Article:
After a hectic few days in Saigon and a few more exploring the backwaters and floating markets of the Mekong Delta, we ferried to the southernmost tip of Vietnam, Phu Quoc island. A tropical island with a relatively underdeveloped resort industry, Phu Quoc doesn’t have a lot going on, which makes it pretty much paradise. Especially for anchovies.
The waters around the Phu Quoc archipelago are home to the world’s finest black anchovies, which are in turn made into the world’s finest fish sauce in the island’s many fish sauce factories. The Phu Quoc name has become so synonymous with quality fish sauce that producers in Thailand have started sirruptuously
appropriating it, much to Vietnamese chagrin. For years, Phu Quoc was almost entirely isolated from the mainland, and today, outside of the hotels that have cropped up along Long Beach, it still retains a strong fishing village feel and economy.
We had the pleasure of spending four days with Cuong Pham, the founder of Red Boat Fish Sauce, a boutique label making big waves in the States. Cuong, a first-generation Vietnamese immigrant who splits his time between San Francisco and Phu Quoc, is beyond passionate about fish sauce. Spurred by childhood memories of Phu Quoc fish sauce from his uncle’s factory, Cuog left a lucrative career in tech to return to his family’s hometown and start Red Boat in 2006. Today, the brand is a darling of big-name chefs and the food media elite for its purity and taste, though Cuong is still only capable of producing a maximum of 40,000 bottles a month (a fraction of what the big boys can pump out).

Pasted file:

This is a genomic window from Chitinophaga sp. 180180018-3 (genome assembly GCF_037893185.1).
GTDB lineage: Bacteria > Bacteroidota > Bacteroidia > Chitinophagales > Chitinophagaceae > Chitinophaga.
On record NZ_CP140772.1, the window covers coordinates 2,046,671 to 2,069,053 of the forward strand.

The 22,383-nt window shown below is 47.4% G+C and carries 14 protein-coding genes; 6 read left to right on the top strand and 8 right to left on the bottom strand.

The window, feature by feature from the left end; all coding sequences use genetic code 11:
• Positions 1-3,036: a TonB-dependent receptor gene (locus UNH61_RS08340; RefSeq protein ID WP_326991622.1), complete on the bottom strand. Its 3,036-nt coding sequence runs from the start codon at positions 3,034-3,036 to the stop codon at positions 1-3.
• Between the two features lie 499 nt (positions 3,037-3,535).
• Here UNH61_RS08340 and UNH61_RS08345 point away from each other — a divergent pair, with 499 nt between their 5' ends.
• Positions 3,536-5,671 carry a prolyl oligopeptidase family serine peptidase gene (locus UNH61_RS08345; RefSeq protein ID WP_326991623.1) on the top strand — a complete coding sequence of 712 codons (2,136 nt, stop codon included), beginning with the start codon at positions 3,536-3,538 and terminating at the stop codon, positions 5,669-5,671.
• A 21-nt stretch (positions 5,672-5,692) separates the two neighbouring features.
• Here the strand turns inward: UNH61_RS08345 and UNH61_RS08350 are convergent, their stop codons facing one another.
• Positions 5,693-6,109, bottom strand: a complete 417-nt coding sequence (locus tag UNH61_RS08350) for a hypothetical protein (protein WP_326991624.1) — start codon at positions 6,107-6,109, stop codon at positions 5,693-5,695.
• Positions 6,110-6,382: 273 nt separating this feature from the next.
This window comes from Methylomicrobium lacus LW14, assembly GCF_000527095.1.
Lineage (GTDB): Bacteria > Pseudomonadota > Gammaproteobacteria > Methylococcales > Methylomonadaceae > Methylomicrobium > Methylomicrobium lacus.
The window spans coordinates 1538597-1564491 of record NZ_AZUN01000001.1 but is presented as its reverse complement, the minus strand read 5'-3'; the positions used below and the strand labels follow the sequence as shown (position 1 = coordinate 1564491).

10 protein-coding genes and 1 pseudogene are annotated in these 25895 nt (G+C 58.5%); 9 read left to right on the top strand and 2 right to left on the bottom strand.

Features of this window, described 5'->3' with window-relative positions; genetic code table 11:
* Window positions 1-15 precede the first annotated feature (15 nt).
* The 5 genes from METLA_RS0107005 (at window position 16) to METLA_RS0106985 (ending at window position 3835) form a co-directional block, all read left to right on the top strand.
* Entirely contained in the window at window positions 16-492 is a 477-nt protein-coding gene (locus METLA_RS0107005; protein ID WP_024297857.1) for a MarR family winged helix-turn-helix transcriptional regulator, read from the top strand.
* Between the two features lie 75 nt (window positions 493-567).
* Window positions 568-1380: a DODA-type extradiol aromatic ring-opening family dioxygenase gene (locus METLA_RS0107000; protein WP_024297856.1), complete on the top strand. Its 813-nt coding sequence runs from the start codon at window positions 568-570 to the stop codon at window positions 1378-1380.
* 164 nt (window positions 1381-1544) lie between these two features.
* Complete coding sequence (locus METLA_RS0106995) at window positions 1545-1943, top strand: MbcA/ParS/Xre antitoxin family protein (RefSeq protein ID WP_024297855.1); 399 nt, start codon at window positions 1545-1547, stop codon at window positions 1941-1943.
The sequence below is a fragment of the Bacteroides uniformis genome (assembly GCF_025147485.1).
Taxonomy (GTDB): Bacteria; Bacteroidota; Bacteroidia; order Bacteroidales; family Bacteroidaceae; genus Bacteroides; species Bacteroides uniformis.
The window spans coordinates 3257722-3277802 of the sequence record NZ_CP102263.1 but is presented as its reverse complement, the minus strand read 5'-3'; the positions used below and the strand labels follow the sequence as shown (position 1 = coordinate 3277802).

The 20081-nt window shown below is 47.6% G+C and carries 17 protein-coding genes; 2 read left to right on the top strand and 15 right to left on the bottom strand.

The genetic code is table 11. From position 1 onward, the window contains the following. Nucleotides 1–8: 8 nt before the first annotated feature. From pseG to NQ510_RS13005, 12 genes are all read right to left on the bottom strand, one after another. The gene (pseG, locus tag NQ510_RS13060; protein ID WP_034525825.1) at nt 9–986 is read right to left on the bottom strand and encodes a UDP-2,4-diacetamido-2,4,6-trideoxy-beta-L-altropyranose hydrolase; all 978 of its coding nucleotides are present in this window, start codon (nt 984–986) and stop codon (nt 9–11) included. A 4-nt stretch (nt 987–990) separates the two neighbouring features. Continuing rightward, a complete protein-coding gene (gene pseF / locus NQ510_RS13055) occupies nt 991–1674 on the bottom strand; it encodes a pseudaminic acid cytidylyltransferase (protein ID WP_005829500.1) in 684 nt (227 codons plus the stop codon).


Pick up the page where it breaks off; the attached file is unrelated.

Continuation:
Cuong took us to the fish market, let us try first-press year-old fish sauce straight from the barrel in his factory, and answered endless questions about the science and production of fish sauce. I’ll be writing more about the production elsewhere, but in a nutshell, Cuong carefully oversees every step of the process, starting with the fish themselves: he contracts with a handful of anchovy fishermen and pays them a premium to salt their fresh catch with a high-quality sea salt from a neighboring province. After transporting the fish back to the factory, he ages them in 20-foot wooden barrels for a year, carefully monitoring their nitrogen per liter level (more nitrogen = higher quality sauce). Despite the fact that they could easily age the anchovies less and press them more, Red Boat only sells the golden, viscous liquid from the first pressing. Of course, the entire process is subject to seasonal fluctuations and the whims of mother nature herself, which is part of the reason Red Boat is salso more expensive than the mass-produced stuff, which is often watered down and pumped full of preservatives.
Sure, fish sauce tourism isn’t everyone’s idea of a great vacation. And with the construction of an impending casino on the island (to say noting of the road work and hotel construction we witnessed all over), Phu Quoc is quickly modernizing. But Cuong sees a future in perfecting the amber-colored sauce, and I believe in him.